Forester’s report also provides the profile card for each of the technologies with the following elements:

  • Definition Usage scenarios
  • Vendors
  • Estimated cost to implement
  • Ecosystem phase
  • Business value-add, adjusted for uncertainty
  • Time to reach next phase
  • Trajectory (known or prospective)

I recommend downloading the Artificial Intelligence Technologies, Q1 2017 report for all business executives who want to get a sense how artificial intelligence technologies provide benefits today or may help or create a competitive threat in nearest future.

Future of Artificial Intelligence

We imagine that the evolution of artificial intelligence technologies has broader scope and time horizon than it is outlined in Forrester’s report.

I want to conclude the blog with the quote said by Stephen Hawking in a video appearance at the 2017 Global Mobile Internet Conference Beijing:

“I believe there is no real difference between what can be achieved by a biological brain and what can be achieved by a computer …Humans, who are limited by slow biological evolution, couldn’t compete and could be superseded by AI”

You may also find interesting an infographic published  by Futurism:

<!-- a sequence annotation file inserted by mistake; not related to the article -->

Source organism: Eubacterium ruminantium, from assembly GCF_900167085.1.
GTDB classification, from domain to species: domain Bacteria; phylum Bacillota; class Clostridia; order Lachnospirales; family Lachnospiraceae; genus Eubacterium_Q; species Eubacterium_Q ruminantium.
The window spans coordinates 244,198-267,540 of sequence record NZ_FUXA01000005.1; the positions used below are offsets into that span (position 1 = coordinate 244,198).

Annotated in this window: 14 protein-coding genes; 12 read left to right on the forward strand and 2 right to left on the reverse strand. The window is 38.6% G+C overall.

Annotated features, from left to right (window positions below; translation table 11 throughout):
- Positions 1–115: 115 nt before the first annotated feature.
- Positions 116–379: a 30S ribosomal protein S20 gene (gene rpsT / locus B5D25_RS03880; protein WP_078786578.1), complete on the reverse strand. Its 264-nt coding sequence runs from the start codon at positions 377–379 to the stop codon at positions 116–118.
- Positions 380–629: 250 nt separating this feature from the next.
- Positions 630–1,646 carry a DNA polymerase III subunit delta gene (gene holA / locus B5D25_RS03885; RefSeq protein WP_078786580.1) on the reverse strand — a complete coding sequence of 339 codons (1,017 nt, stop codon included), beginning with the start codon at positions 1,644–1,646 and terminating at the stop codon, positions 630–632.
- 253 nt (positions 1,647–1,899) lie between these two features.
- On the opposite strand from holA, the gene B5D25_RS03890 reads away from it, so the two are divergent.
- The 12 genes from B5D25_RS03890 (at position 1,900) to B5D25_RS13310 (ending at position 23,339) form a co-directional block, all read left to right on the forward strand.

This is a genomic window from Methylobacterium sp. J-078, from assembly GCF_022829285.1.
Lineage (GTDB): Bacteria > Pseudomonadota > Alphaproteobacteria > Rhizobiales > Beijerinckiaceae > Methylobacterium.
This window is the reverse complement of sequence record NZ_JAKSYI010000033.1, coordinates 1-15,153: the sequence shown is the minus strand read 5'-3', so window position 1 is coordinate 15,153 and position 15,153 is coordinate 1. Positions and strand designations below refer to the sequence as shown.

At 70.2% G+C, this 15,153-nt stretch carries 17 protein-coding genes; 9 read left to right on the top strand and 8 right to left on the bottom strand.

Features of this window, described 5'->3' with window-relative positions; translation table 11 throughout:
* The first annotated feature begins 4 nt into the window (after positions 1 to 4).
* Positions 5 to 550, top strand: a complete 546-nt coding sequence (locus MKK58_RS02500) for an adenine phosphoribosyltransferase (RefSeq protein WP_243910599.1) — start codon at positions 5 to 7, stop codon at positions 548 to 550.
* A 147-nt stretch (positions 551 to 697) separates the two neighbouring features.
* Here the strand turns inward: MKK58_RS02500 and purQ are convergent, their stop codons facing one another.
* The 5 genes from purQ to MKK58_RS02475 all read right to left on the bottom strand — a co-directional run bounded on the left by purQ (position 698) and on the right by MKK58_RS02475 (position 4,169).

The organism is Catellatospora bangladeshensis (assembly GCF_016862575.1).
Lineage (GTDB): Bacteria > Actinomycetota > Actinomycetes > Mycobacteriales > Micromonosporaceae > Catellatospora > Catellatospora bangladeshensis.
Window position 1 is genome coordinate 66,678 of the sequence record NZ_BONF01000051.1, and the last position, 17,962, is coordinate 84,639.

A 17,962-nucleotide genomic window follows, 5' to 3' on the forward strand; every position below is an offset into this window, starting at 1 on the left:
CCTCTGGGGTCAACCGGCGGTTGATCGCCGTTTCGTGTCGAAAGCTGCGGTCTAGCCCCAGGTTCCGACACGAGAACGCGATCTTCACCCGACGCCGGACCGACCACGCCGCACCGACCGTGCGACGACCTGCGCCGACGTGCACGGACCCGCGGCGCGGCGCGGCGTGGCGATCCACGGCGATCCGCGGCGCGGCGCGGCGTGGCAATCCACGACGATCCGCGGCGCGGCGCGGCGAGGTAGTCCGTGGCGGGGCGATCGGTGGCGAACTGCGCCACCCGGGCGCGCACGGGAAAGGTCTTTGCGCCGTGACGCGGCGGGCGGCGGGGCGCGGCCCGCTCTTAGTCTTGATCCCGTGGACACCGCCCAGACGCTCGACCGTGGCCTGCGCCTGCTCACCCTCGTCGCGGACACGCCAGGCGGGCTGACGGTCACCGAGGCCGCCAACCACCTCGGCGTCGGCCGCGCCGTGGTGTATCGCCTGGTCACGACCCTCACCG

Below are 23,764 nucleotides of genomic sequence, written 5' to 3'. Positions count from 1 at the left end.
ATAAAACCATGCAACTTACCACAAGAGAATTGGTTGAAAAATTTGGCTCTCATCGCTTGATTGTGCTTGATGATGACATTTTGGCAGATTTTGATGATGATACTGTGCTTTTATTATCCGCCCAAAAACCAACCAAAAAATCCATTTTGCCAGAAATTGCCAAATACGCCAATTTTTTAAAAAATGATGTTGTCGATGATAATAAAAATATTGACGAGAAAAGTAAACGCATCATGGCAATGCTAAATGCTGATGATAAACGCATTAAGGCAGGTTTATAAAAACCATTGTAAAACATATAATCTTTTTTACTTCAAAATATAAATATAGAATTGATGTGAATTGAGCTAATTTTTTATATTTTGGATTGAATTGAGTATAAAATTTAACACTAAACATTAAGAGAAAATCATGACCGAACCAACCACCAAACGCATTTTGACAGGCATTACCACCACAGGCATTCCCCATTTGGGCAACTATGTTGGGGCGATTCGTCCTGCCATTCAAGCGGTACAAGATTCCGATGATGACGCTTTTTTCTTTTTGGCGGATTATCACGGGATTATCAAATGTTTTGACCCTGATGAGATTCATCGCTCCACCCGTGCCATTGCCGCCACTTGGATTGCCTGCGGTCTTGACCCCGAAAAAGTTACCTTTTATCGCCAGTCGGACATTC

References

  1. TechRadar™: Artificial Intelligence Technologies, Q1 2017, https://www.forrester.com/report/TechRadar+Artificial+Intelligence+Technologies+Q1+2017/-/E-RES129161
  2. Global Research on Artificial Intelligence from 1990–2014: Spatially-Explicit Bibliometric Analysis, http://www.mdpi.com/2220-9964/5/5/66
  3. Hiro™ Overview, https://www.arago.co/hiro/
  4. The Forrester Techradar™ Methodology Guide, https://www.forrester.com/marketing/policies/techradar_methodology.html
  5. Stephen Hawking issues familiar warning to China against AI,http://www.zdnet.com/article/stephen-hawking-issues-familiar-warning-against-ai-at-its-emerging-power-center-china/
Igor Nesmyanovich, Ph.D., CISSP
igor@eradium.com

Igor Nesmyanovich, Data Scientist and CEO of Eradium. Igor began his career as a space scientist, and for the more than two decades applied the unique art of science to the emerging digital world. Igor is a Certified Information Systems Security Professional since 2004. Today Igor’s focus is on helping clients to realize business value from using data science and technology in their core business operations and marketing.